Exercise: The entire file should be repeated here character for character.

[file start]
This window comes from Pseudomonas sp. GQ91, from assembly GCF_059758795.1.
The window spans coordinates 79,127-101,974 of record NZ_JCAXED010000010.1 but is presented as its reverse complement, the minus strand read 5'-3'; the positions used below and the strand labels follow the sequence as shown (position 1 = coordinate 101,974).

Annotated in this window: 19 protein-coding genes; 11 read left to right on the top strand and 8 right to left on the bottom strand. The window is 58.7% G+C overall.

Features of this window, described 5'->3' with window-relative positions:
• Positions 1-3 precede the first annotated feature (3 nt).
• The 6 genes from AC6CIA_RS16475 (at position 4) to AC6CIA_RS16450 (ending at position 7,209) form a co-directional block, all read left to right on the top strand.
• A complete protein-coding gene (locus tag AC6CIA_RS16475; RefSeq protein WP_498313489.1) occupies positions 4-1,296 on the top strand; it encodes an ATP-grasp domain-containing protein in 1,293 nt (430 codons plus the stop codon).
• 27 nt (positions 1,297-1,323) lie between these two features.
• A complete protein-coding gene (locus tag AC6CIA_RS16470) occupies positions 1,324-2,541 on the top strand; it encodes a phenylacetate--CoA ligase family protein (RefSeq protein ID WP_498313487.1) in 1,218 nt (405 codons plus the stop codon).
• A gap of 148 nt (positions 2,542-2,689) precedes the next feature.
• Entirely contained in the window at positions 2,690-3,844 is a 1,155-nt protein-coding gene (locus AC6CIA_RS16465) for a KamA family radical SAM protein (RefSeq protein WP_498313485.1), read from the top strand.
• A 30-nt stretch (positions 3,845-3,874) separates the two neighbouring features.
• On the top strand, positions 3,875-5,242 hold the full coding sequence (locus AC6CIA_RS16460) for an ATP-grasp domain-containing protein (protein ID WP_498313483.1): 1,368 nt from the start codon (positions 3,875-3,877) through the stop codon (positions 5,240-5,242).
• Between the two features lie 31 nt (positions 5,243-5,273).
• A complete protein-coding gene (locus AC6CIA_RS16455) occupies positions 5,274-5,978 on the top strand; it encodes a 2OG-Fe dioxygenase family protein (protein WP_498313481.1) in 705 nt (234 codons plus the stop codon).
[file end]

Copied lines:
This window comes from Pseudomonas sp. GQ91, from assembly GCF_059758795.1.
The window spans coordinates 79,127-101,974 of record NZ_JCAXED010000010.1 but is presented as its reverse complement, the minus strand read 5'-3'; the positions used below and the strand labels follow the sequence as shown (position 1 = coordinate 101,974).

Annotated in this window: 19 protein-coding genes; 11 read left to right on the top strand and 8 right to left on the bottom strand. The window is 58.7% G+C overall.

Features of this window, described 5'->3' with window-relative positions:
• Positions 1-3 precede the first annotated feature (3 nt).
• The 6 genes from AC6CIA_RS16475 (at position 4) to AC6CIA_RS16450 (ending at position 7,209) form a co-directional block, all read left to right on the top strand.
• A complete protein-coding gene (locus tag AC6CIA_RS16475; RefSeq protein WP_498313489.1) occupies positions 4-1,296 on the top strand; it encodes an ATP-grasp domain-containing protein in 1,293 nt (430 codons plus the stop codon).
• 27 nt (positions 1,297-1,323) lie between these two features.
• A complete protein-coding gene (locus tag AC6CIA_RS16470) occupies positions 1,324-2,541 on the top strand; it encodes a phenylacetate--CoA ligase family protein (RefSeq protein ID WP_498313487.1) in 1,218 nt (405 codons plus the stop codon).
• A gap of 148 nt (positions 2,542-2,689) precedes the next feature.
• Entirely contained in the window at positions 2,690-3,844 is a 1,155-nt protein-coding gene (locus AC6CIA_RS16465) for a KamA family radical SAM protein (RefSeq protein WP_498313485.1), read from the top strand.
• A 30-nt stretch (positions 3,845-3,874) separates the two neighbouring features.
• On the top strand, positions 3,875-5,242 hold the full coding sequence (locus AC6CIA_RS16460) for an ATP-grasp domain-containing protein (protein ID WP_498313483.1): 1,368 nt from the start codon (positions 3,875-3,877) through the stop codon (positions 5,240-5,242).
• Between the two features lie 31 nt (positions 5,243-5,273).
• A complete protein-coding gene (locus AC6CIA_RS16455) occupies positions 5,274-5,978 on the top strand; it encodes a 2OG-Fe dioxygenase family protein (protein WP_498313481.1) in 705 nt (234 codons plus the stop codon).